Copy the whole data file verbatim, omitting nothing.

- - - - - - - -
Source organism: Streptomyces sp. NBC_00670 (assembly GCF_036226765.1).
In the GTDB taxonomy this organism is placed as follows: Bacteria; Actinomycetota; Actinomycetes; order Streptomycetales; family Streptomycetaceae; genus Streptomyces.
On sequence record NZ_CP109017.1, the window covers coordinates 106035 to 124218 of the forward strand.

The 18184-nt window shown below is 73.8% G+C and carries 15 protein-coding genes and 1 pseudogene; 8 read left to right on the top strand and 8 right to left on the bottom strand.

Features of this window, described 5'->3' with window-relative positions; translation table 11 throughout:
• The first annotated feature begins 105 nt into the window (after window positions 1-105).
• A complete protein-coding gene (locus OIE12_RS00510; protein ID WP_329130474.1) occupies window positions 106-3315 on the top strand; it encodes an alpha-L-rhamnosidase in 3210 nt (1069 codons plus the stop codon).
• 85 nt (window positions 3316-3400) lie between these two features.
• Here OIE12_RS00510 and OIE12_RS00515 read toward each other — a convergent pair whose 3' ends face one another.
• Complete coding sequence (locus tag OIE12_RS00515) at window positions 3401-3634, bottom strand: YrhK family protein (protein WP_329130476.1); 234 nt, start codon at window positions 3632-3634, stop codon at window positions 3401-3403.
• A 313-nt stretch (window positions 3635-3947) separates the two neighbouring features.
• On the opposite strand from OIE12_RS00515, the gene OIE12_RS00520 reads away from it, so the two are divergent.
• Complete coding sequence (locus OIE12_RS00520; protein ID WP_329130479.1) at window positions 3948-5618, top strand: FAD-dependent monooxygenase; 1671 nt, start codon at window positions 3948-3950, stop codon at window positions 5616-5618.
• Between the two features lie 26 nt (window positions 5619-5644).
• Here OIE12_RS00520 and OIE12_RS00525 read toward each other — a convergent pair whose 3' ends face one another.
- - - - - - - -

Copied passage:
Source organism: Streptomyces sp. NBC_00670 (assembly GCF_036226765.1).
In the GTDB taxonomy this organism is placed as follows: Bacteria; Actinomycetota; Actinomycetes; order Streptomycetales; family Streptomycetaceae; genus Streptomyces.
On sequence record NZ_CP109017.1, the window covers coordinates 106035 to 124218 of the forward strand.

The 18184-nt window shown below is 73.8% G+C and carries 15 protein-coding genes and 1 pseudogene; 8 read left to right on the top strand and 8 right to left on the bottom strand.

Features of this window, described 5'->3' with window-relative positions; translation table 11 throughout:
• The first annotated feature begins 105 nt into the window (after window positions 1-105).
• A complete protein-coding gene (locus OIE12_RS00510; protein ID WP_329130474.1) occupies window positions 106-3315 on the top strand; it encodes an alpha-L-rhamnosidase in 3210 nt (1069 codons plus the stop codon).
• 85 nt (window positions 3316-3400) lie between these two features.
• Here OIE12_RS00510 and OIE12_RS00515 read toward each other — a convergent pair whose 3' ends face one another.
• Complete coding sequence (locus tag OIE12_RS00515) at window positions 3401-3634, bottom strand: YrhK family protein (protein WP_329130476.1); 234 nt, start codon at window positions 3632-3634, stop codon at window positions 3401-3403.
• A 313-nt stretch (window positions 3635-3947) separates the two neighbouring features.
• On the opposite strand from OIE12_RS00515, the gene OIE12_RS00520 reads away from it, so the two are divergent.
• Complete coding sequence (locus OIE12_RS00520; protein ID WP_329130479.1) at window positions 3948-5618, top strand: FAD-dependent monooxygenase; 1671 nt, start codon at window positions 3948-3950, stop codon at window positions 5616-5618.
• Between the two features lie 26 nt (window positions 5619-5644).
• Here OIE12_RS00520 and OIE12_RS00525 read toward each other — a convergent pair whose 3' ends face one another.